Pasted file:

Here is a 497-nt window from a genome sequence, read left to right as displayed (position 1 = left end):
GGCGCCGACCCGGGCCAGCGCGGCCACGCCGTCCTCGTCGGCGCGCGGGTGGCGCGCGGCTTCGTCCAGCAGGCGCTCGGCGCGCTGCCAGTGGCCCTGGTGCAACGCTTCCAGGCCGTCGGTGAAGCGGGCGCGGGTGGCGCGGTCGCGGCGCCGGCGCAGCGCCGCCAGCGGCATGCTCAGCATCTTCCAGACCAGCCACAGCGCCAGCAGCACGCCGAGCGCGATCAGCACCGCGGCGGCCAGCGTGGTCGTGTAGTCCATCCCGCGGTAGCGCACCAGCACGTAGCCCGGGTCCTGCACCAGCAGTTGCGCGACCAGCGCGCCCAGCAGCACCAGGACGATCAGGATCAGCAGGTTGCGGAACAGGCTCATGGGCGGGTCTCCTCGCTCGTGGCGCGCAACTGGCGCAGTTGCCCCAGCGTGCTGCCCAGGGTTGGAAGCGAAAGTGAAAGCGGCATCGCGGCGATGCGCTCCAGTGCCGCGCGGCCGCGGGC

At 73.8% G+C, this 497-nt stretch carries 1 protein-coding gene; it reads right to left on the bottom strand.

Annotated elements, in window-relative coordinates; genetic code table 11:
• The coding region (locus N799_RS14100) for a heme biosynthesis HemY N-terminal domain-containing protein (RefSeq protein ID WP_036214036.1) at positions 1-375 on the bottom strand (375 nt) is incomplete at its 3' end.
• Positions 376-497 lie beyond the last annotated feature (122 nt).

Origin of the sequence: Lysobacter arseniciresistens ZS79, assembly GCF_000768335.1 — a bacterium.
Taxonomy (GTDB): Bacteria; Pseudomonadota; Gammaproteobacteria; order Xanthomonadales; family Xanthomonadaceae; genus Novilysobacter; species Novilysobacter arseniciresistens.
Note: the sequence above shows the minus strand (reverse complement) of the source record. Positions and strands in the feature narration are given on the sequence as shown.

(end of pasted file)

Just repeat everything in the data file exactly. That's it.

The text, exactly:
Here is a 497-nt window from a genome sequence, read left to right as displayed (position 1 = left end):
GGCGCCGACCCGGGCCAGCGCGGCCACGCCGTCCTCGTCGGCGCGCGGGTGGCGCGCGGCTTCGTCCAGCAGGCGCTCGGCGCGCTGCCAGTGGCCCTGGTGCAACGCTTCCAGGCCGTCGGTGAAGCGGGCGCGGGTGGCGCGGTCGCGGCGCCGGCGCAGCGCCGCCAGCGGCATGCTCAGCATCTTCCAGACCAGCCACAGCGCCAGCAGCACGCCGAGCGCGATCAGCACCGCGGCGGCCAGCGTGGTCGTGTAGTCCATCCCGCGGTAGCGCACCAGCACGTAGCCCGGGTCCTGCACCAGCAGTTGCGCGACCAGCGCGCCCAGCAGCACCAGGACGATCAGGATCAGCAGGTTGCGGAACAGGCTCATGGGCGGGTCTCCTCGCTCGTGGCGCGCAACTGGCGCAGTTGCCCCAGCGTGCTGCCCAGGGTTGGAAGCGAAAGTGAAAGCGGCATCGCGGCGATGCGCTCCAGTGCCGCGCGGCCGCGGGC

At 73.8% G+C, this 497-nt stretch carries 1 protein-coding gene; it reads right to left on the bottom strand.

Annotated elements, in window-relative coordinates; genetic code table 11:
• The coding region (locus N799_RS14100) for a heme biosynthesis HemY N-terminal domain-containing protein (RefSeq protein ID WP_036214036.1) at positions 1-375 on the bottom strand (375 nt) is incomplete at its 3' end.
• Positions 376-497 lie beyond the last annotated feature (122 nt).

Origin of the sequence: Lysobacter arseniciresistens ZS79, assembly GCF_000768335.1 — a bacterium.
Taxonomy (GTDB): Bacteria; Pseudomonadota; Gammaproteobacteria; order Xanthomonadales; family Xanthomonadaceae; genus Novilysobacter; species Novilysobacter arseniciresistens.
Note: the sequence above shows the minus strand (reverse complement) of the source record. Positions and strands in the feature narration are given on the sequence as shown.